Save Bowne.

Missed the party listing last night but you can still help by signing the petition.

READ BELOW TO SEE WHAT BOWNE IS ALL ABOUT:

Closed on Valentine’s Day, 2011, after 36 years of operation, Bowne & Co Stationers was a beloved re-creation of a small nineteenth-century printing and stationer’s shop in the South Street Seaport area of Lower Manhattan. Established in honor of one of New York City’s oldest and longest-running businesses, Bowne & Co. was a museum that did not look like a museum. It was a working press that still took custom orders, a destination for researchers and school groups, and a beautiful neighborhood shop that inspired passionate responses from visitors from around the world.

Now, as its parent institution, the Seaport Museum New York, struggles financially, the future of Bowne and its significant collection is uncertain and potentially at risk of disappearing altogether.

Friends of Bowne is a group of individuals who care about what happens to Bowne & Co. It is a public platform for sharing news, ideas, and support, in an effort to ensure Bowne receives the stewardship it deserves. Mainly, it is a way to keep the idea of the shop open, even as its doors are closed, because we believe the survival of Bowne & Co. will help make New York City a richer, more interesting place.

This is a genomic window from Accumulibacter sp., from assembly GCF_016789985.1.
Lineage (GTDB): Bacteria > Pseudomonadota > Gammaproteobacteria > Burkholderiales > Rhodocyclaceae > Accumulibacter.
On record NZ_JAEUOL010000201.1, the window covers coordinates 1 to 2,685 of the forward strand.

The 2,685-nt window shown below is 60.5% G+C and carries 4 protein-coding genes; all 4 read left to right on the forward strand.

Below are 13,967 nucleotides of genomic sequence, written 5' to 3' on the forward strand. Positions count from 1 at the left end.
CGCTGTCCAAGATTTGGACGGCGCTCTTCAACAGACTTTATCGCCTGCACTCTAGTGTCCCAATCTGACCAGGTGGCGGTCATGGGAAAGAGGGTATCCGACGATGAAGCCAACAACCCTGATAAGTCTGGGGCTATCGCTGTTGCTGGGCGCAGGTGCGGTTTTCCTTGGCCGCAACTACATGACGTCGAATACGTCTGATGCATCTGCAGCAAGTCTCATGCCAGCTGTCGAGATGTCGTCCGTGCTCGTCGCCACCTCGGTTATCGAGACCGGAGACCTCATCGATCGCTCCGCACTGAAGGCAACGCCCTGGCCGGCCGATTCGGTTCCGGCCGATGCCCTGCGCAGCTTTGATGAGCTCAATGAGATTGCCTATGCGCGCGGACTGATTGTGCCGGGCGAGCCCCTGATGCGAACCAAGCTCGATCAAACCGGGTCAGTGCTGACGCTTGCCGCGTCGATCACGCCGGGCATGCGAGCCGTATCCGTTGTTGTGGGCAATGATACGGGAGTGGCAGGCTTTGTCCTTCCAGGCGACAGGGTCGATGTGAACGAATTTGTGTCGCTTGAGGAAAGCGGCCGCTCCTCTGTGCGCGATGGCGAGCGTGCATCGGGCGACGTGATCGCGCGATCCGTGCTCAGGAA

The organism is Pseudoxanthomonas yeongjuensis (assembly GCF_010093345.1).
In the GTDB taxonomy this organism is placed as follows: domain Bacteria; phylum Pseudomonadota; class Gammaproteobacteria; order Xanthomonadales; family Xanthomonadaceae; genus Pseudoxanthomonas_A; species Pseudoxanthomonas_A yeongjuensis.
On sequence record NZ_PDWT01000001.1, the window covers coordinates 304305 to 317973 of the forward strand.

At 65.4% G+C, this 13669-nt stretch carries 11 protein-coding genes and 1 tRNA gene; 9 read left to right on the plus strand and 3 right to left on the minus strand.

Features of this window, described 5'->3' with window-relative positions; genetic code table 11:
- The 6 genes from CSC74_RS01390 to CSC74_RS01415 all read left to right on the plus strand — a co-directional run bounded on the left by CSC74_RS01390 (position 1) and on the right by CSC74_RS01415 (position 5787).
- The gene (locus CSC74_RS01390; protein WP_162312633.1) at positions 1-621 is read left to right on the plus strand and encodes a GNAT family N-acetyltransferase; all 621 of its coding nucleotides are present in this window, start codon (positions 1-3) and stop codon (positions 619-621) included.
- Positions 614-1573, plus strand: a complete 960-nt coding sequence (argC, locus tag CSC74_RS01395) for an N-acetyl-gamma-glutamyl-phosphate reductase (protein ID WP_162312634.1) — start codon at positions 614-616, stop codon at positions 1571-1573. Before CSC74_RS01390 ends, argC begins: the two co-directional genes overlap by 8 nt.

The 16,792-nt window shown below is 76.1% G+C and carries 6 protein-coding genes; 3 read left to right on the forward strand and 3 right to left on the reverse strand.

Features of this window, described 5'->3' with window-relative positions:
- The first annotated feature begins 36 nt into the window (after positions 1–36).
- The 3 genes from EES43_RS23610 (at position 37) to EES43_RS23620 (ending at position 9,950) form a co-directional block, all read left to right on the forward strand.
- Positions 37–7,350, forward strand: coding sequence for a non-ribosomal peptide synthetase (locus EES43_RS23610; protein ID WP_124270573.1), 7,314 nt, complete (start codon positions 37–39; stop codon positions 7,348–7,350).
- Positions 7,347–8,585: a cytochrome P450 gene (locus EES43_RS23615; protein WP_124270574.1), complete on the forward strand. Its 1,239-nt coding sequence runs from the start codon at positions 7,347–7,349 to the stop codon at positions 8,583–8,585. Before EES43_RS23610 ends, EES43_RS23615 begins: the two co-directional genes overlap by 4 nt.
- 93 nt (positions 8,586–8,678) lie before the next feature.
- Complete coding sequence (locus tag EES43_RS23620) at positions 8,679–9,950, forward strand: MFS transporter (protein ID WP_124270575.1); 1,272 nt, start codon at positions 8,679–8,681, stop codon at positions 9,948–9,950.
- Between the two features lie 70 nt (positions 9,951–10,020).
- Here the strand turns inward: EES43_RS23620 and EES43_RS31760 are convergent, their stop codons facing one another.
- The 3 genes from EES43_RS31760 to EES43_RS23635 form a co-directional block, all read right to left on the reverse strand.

… But don’t just take our word for it! Comment with your own memories and impressions of Bowne on our blog. Tell us why you think it’s important that Bowne survive. Share thoughts,  information, as well as feedback! Feedback is very, very welcome. Also feel free to contact the admins “offline,” if you’d rather, by emailing friendsofbowne@gmail.com.

Doug Clouse and Laura Koo Nicholas are the current admins for this blog. Doug was the shop’s master printer since June 2010 and a volunteer for four years before that. Laura began volunteering in November 2010. Both were present at Bowne on the afternoon that the Museum closed the shop.

2 thoughts on “Save Bowne.

  1. Disbelief upon discovering that this gem has closed. We recently stopped by to donate another load of old towels toward cleaning of the printing presses, and soon realized the doors would be shuttered for some time. We had a memorable experience with our custom invitations printed here, with Doug and Micah (and the entire staff for that matter) were wonderfully committed to their craft. Disheartening to know that the sounds of the print pedals and handling of the tiny moveable type no longer enliven this space. Truly a shame.

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